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Article
March 1935

MESENTERIC LYMPHADENITIS SIMULATING ACUTE APPENDICITIS: QUANTITATIVE STUDY OF THE SIZE OF NORMAL MESENTERIC LYMPH NODES

Arch Surg. 1935;30(3):492-527. doi:10.1001/archsurg.1935.01180090123007
Abstract

Enlargement of the lymph nodes of the mesentery has been recognized since the eighteenth century. Bertein and Worms credited Sydenham with the earliest description of mesenteric tumors or enlargements in children. The term "strumous abdomen" was used during the early nineteenth century to describe the condition. "Tabes mesenterica," a term which has endured, was first introduced in 1775 by Ball.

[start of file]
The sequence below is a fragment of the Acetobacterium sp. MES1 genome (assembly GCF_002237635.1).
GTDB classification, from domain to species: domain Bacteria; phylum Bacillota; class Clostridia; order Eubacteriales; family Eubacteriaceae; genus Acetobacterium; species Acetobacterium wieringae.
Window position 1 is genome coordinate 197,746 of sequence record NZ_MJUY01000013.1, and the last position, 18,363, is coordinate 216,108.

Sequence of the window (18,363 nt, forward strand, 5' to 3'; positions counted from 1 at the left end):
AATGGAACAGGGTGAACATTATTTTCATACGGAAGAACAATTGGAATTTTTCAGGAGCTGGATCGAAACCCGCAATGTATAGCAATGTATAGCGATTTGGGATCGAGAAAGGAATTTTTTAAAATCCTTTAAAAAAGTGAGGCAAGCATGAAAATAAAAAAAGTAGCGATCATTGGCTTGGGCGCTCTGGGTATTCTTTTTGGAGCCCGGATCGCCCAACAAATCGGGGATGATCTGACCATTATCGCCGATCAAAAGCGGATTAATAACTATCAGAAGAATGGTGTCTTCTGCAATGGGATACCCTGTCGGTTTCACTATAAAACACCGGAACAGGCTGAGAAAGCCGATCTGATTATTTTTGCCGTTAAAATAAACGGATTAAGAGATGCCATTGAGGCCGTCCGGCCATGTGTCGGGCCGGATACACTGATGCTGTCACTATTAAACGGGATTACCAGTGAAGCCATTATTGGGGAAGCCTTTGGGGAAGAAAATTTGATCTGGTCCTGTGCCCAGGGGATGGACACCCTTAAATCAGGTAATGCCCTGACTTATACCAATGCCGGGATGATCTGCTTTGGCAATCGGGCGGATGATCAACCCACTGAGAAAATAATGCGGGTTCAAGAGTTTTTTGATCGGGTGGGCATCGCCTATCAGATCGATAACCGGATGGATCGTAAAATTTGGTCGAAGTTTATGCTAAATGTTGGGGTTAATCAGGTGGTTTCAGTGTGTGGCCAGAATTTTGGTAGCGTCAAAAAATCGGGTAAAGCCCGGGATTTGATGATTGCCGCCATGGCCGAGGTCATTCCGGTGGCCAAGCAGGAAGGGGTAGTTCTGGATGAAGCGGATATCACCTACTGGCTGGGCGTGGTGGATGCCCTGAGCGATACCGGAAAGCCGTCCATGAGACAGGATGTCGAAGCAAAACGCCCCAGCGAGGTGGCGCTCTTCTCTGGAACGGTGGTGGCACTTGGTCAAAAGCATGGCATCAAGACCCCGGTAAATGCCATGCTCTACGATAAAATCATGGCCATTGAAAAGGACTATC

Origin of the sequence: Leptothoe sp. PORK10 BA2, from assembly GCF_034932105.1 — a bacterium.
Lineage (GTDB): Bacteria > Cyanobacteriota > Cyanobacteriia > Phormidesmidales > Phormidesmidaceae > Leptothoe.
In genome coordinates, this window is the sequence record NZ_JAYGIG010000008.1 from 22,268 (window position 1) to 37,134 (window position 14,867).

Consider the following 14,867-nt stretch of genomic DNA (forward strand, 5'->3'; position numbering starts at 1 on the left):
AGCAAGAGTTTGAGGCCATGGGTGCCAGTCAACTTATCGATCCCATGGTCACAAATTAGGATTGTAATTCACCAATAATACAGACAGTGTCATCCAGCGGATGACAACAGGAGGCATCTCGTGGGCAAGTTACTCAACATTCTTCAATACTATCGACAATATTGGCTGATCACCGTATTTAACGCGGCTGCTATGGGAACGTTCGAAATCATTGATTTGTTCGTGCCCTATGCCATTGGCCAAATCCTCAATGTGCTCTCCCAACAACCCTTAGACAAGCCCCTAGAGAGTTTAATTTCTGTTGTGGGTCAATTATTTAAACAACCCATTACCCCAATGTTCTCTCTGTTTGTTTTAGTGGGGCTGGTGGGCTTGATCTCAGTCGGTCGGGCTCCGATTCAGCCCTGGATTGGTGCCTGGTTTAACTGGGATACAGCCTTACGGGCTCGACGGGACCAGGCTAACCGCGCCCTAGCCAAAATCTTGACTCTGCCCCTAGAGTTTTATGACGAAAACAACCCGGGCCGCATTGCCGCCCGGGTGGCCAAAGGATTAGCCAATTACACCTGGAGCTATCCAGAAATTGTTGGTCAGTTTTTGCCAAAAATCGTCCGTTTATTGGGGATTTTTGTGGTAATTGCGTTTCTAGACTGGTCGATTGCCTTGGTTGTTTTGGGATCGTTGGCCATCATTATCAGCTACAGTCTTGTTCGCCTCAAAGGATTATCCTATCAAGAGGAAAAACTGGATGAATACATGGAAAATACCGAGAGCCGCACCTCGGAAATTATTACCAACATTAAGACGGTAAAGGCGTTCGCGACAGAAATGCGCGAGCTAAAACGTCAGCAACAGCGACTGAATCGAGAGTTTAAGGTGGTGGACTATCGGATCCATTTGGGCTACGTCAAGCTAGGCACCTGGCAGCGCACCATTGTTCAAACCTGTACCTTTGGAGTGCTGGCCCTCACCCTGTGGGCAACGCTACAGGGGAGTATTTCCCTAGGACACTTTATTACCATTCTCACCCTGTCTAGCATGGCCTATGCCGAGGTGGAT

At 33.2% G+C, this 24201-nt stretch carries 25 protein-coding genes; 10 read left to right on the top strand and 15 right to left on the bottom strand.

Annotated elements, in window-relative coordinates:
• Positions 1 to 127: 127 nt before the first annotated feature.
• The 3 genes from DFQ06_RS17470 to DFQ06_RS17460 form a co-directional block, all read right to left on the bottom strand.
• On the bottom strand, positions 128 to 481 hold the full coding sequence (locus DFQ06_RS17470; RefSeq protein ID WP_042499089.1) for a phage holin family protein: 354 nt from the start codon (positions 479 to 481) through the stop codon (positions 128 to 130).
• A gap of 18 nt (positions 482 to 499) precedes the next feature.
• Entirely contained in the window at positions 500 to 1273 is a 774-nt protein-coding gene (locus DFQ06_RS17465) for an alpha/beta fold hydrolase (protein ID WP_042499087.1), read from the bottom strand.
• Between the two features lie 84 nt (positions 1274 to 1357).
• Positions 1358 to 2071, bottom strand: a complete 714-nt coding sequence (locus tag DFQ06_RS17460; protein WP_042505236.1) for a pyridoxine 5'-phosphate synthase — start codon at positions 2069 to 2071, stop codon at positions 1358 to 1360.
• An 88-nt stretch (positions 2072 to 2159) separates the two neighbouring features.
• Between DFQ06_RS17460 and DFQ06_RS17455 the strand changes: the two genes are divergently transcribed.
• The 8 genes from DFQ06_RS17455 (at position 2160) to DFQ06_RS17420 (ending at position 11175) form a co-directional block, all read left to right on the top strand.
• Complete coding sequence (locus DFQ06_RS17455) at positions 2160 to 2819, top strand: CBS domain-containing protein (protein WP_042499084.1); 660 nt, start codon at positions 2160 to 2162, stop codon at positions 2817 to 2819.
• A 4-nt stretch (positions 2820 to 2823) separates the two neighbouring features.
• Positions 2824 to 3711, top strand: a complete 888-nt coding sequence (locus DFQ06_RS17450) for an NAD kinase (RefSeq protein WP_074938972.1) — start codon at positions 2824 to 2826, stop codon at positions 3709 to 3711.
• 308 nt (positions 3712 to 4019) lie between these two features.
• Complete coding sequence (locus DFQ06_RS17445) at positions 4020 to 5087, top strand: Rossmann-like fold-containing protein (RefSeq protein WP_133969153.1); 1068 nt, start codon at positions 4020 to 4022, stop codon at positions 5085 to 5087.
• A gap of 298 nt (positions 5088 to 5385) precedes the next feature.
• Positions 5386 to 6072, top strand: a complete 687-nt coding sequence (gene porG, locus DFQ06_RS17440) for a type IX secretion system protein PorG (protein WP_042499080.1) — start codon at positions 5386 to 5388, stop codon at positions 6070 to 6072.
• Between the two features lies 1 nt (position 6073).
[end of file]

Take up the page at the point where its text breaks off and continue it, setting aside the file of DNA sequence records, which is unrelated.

The diagnosis of the disease during life was usually a conjecture, and it was recorded as a fact only when the disease was seen at autopsy. All necropsy observations during this early period indicated that the process was tuberculous. The condition was not commonly recognized at the beginning of the twentieth century, and was regarded as a pathologic curiosity as recently as 1905 (Branson). Mächtle, in 1909, published the first summary from the surgical literature, and only fourteen cases were recorded. The paucity of cases undoubtedly accounts for the relatively

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